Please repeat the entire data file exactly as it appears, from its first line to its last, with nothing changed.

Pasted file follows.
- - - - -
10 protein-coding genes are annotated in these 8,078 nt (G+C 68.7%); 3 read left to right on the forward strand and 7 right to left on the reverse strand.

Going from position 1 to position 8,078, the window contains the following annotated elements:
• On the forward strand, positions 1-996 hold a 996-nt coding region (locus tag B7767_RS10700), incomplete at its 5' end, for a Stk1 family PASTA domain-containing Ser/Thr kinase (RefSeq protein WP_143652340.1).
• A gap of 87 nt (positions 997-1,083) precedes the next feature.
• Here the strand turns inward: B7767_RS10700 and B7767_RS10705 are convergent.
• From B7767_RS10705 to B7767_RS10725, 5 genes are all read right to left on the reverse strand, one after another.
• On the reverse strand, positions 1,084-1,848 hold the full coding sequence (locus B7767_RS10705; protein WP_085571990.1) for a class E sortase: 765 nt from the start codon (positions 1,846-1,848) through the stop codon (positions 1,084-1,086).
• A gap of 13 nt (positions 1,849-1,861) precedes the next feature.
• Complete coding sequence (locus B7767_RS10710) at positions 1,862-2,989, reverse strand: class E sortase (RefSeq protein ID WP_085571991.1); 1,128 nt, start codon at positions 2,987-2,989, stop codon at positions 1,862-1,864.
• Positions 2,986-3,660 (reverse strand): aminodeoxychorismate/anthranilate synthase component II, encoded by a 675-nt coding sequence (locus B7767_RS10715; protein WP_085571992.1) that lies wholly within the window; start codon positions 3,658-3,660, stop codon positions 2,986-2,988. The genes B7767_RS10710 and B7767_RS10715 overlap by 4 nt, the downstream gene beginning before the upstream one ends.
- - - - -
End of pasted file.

10 protein-coding genes are annotated in these 8,078 nt (G+C 68.7%); 3 read left to right on the forward strand and 7 right to left on the reverse strand.

Going from position 1 to position 8,078, the window contains the following annotated elements:
• On the forward strand, positions 1-996 hold a 996-nt coding region (locus tag B7767_RS10700), incomplete at its 5' end, for a Stk1 family PASTA domain-containing Ser/Thr kinase (RefSeq protein WP_143652340.1).
• A gap of 87 nt (positions 997-1,083) precedes the next feature.
• Here the strand turns inward: B7767_RS10700 and B7767_RS10705 are convergent.
• From B7767_RS10705 to B7767_RS10725, 5 genes are all read right to left on the reverse strand, one after another.
• On the reverse strand, positions 1,084-1,848 hold the full coding sequence (locus B7767_RS10705; protein WP_085571990.1) for a class E sortase: 765 nt from the start codon (positions 1,846-1,848) through the stop codon (positions 1,084-1,086).
• A gap of 13 nt (positions 1,849-1,861) precedes the next feature.
• Complete coding sequence (locus B7767_RS10710) at positions 1,862-2,989, reverse strand: class E sortase (RefSeq protein ID WP_085571991.1); 1,128 nt, start codon at positions 2,987-2,989, stop codon at positions 1,862-1,864.
• Positions 2,986-3,660 (reverse strand): aminodeoxychorismate/anthranilate synthase component II, encoded by a 675-nt coding sequence (locus B7767_RS10715; protein WP_085571992.1) that lies wholly within the window; start codon positions 3,658-3,660, stop codon positions 2,986-2,988. The genes B7767_RS10710 and B7767_RS10715 overlap by 4 nt, the downstream gene beginning before the upstream one ends.